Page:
Prunus armeniaca, the most commonly cultivated apricot species, also called ansu apricot, Siberian apricot, Tibetan apricot, is a species of Prunus, classified with the plum in the subgenus Prunus.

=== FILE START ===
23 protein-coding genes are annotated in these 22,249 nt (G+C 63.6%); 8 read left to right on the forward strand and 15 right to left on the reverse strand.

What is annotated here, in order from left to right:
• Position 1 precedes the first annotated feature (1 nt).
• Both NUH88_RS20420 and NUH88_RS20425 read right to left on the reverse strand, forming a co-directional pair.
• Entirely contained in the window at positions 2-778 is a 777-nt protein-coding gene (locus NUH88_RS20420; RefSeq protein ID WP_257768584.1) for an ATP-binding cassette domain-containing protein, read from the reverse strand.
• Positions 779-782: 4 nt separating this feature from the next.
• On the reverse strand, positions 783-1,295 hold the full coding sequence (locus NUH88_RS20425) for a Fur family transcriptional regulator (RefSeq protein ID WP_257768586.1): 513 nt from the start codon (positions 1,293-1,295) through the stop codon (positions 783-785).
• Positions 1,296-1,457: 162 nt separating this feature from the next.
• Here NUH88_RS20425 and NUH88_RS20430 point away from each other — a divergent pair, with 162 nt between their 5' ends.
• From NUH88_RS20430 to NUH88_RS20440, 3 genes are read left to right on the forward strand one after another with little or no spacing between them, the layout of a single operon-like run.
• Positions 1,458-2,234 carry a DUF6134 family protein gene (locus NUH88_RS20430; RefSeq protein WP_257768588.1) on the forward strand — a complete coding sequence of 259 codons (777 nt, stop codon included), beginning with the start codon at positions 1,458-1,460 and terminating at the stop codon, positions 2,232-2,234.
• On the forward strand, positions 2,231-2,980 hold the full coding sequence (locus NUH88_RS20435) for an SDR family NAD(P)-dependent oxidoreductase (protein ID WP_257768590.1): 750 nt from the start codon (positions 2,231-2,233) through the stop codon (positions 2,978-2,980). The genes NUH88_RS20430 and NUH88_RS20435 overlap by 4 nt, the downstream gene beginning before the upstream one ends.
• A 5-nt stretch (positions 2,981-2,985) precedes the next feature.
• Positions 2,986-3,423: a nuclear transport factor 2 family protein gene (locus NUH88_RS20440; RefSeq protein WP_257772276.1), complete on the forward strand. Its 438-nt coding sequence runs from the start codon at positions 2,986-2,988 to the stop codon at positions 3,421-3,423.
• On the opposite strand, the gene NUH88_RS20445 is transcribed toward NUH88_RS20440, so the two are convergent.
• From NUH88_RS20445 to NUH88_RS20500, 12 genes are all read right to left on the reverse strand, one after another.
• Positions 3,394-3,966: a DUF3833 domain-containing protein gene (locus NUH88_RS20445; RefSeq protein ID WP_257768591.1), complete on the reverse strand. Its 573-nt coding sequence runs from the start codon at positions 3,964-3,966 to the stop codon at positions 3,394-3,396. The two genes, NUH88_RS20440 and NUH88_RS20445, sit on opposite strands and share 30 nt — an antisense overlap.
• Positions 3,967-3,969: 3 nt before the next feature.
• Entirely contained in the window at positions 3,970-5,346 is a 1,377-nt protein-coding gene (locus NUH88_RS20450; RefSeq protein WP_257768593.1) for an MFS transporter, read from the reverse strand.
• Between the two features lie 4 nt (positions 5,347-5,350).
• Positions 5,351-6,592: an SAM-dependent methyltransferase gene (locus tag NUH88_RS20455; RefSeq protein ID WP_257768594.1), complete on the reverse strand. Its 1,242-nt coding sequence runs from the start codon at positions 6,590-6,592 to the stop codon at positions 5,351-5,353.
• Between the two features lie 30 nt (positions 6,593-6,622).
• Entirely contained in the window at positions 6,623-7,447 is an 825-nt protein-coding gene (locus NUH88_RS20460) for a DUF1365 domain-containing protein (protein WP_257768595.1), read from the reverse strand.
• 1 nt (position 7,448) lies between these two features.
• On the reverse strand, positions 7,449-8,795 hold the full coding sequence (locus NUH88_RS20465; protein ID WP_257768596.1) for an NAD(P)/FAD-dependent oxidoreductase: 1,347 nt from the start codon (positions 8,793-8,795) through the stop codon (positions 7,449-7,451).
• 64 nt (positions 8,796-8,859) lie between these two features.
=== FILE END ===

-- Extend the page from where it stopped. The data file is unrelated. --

Prunus armeniaca is a small tree, 8–12 m (26–39 ft) tall, with a trunk up to 40 cm (16 in) in diameter and a dense, spreading canopy. The leaves are ovate, 5–9 cm (2.0–3.5 in) long and 4–8 cm (1.6–3.1 in) wide, with a rounded base, a pointed tip and a finely serrated margin. The flowers are 2–4.5 cm (0.8–1.8 in) in diameter, with five white to pinkish petals; they are produced singly or in pairs in early spring before the leaves. The fruit is a drupe similar to a small peach, 1.5–2.5 cm (0.6–1.0 in) diameter (larger in some modern cultivars), from yellow to orange, often tinged red on the side most exposed to the sun; its surface can be smooth or velvety with very short hairs. The flesh is usually firm and not very juicy. Its taste can range from sweet to tart.